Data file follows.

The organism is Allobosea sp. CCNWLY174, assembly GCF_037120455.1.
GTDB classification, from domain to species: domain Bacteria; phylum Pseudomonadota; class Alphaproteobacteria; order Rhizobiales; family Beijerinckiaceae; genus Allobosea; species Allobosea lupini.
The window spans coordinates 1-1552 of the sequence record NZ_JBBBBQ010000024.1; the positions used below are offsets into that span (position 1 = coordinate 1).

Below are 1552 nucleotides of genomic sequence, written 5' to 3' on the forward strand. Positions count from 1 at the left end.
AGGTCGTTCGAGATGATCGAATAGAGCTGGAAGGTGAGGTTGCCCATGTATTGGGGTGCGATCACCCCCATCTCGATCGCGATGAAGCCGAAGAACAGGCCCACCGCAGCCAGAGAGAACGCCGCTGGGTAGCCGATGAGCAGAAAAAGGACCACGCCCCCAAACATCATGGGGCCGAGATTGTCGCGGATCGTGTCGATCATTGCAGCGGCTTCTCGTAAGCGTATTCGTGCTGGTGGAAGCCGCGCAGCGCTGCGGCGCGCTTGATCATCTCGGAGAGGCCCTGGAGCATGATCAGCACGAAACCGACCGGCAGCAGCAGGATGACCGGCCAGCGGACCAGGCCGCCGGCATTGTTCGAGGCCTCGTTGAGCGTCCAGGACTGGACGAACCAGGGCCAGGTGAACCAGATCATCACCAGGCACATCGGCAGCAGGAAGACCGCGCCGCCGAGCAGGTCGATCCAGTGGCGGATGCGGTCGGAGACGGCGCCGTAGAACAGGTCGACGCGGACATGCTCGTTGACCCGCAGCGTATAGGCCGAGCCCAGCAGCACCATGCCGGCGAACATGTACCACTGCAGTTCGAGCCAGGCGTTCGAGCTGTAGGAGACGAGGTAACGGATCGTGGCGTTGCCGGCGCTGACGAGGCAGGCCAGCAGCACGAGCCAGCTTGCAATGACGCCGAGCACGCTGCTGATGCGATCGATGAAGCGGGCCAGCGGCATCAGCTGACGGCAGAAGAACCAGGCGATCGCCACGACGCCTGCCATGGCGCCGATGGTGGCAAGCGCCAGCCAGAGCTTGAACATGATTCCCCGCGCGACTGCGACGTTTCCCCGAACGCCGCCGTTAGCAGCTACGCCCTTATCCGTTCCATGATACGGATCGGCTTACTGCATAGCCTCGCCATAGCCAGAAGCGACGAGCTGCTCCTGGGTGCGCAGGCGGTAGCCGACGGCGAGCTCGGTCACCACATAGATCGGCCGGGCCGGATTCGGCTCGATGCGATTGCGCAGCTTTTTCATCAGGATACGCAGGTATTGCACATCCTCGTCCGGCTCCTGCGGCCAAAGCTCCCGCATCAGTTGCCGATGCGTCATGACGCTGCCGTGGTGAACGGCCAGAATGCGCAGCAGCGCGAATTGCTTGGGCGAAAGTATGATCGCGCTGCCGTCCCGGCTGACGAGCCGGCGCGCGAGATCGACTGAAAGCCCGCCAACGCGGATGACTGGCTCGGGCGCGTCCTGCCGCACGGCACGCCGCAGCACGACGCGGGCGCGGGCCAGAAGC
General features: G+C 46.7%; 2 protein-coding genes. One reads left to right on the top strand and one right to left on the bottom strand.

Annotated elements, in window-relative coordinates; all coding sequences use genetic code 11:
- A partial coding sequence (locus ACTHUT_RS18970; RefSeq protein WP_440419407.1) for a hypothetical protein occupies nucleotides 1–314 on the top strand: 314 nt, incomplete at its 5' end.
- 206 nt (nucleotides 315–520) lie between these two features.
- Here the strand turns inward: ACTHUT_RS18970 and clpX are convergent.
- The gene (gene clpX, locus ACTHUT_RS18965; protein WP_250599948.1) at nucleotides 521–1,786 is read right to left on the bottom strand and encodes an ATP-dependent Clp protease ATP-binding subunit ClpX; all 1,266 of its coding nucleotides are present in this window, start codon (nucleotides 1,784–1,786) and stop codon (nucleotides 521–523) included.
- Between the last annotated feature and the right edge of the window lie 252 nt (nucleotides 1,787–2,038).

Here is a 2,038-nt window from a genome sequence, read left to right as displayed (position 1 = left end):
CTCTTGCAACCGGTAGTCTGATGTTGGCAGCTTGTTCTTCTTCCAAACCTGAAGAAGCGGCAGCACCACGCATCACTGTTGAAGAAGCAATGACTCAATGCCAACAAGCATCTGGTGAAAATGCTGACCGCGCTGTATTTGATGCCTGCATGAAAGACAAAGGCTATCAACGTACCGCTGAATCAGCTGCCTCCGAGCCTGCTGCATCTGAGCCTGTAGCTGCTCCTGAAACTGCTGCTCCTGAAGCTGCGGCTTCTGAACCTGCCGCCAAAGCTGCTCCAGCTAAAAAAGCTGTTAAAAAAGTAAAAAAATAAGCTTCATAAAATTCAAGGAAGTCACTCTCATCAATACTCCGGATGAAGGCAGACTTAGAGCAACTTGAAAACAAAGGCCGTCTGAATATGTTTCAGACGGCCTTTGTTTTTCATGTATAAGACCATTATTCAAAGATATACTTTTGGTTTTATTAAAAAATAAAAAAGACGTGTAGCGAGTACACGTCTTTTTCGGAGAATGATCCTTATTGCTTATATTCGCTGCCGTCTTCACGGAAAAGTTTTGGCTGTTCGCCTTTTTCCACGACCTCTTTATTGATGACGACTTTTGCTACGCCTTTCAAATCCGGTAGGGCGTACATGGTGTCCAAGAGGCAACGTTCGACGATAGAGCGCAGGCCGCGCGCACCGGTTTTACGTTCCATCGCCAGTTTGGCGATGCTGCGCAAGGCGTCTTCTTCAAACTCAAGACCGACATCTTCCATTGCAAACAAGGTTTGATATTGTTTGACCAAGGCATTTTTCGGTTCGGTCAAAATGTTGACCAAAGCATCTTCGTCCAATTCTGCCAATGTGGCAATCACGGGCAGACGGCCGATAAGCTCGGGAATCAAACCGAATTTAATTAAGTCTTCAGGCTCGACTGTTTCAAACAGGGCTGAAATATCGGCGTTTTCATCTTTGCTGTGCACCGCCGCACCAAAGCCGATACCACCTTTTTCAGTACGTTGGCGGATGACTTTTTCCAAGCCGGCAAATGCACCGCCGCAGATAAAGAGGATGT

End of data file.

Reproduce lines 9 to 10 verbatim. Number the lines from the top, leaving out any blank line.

- 206 nt (nucleotides 315–520) lie between these two features.
- Here the strand turns inward: ACTHUT_RS18970 and clpX are convergent.